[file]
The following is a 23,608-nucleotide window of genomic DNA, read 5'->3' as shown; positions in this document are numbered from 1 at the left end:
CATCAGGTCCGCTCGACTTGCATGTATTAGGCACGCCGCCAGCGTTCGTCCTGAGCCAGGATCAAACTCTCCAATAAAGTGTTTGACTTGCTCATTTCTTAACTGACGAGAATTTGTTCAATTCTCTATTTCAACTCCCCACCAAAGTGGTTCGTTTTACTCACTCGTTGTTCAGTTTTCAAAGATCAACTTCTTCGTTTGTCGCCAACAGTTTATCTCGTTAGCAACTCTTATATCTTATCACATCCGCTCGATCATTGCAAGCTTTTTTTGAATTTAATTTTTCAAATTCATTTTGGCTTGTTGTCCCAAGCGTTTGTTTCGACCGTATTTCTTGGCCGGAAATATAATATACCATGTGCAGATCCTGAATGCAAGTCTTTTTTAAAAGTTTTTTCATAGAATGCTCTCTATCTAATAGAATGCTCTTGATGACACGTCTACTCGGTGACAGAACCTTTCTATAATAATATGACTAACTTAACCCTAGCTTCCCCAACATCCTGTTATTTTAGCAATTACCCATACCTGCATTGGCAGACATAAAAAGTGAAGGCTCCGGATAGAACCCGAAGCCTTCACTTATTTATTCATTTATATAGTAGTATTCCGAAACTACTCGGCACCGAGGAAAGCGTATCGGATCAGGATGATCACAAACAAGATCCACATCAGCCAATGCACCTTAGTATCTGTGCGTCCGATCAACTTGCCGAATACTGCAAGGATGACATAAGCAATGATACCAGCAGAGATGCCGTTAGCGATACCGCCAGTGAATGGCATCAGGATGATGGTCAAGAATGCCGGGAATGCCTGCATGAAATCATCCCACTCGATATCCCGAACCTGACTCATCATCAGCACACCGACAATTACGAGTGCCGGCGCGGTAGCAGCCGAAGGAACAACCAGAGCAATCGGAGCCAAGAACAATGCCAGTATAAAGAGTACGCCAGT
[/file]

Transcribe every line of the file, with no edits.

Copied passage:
The following is a 23,608-nucleotide window of genomic DNA, read 5'->3' as shown; positions in this document are numbered from 1 at the left end:
CATCAGGTCCGCTCGACTTGCATGTATTAGGCACGCCGCCAGCGTTCGTCCTGAGCCAGGATCAAACTCTCCAATAAAGTGTTTGACTTGCTCATTTCTTAACTGACGAGAATTTGTTCAATTCTCTATTTCAACTCCCCACCAAAGTGGTTCGTTTTACTCACTCGTTGTTCAGTTTTCAAAGATCAACTTCTTCGTTTGTCGCCAACAGTTTATCTCGTTAGCAACTCTTATATCTTATCACATCCGCTCGATCATTGCAAGCTTTTTTTGAATTTAATTTTTCAAATTCATTTTGGCTTGTTGTCCCAAGCGTTTGTTTCGACCGTATTTCTTGGCCGGAAATATAATATACCATGTGCAGATCCTGAATGCAAGTCTTTTTTAAAAGTTTTTTCATAGAATGCTCTCTATCTAATAGAATGCTCTTGATGACACGTCTACTCGGTGACAGAACCTTTCTATAATAATATGACTAACTTAACCCTAGCTTCCCCAACATCCTGTTATTTTAGCAATTACCCATACCTGCATTGGCAGACATAAAAAGTGAAGGCTCCGGATAGAACCCGAAGCCTTCACTTATTTATTCATTTATATAGTAGTATTCCGAAACTACTCGGCACCGAGGAAAGCGTATCGGATCAGGATGATCACAAACAAGATCCACATCAGCCAATGCACCTTAGTATCTGTGCGTCCGATCAACTTGCCGAATACTGCAAGGATGACATAAGCAATGATACCAGCAGAGATGCCGTTAGCGATACCGCCAGTGAATGGCATCAGGATGATGGTCAAGAATGCCGGGAATGCCTGCATGAAATCATCCCACTCGATATCCCGAACCTGACTCATCATCAGCACACCGACAATTACGAGTGCCGGCGCGGTAGCAGCCGAAGGAACAACCAGAGCAATCGGAGCCAAGAACAATGCCAGTATAAAGAGTACGCCAGT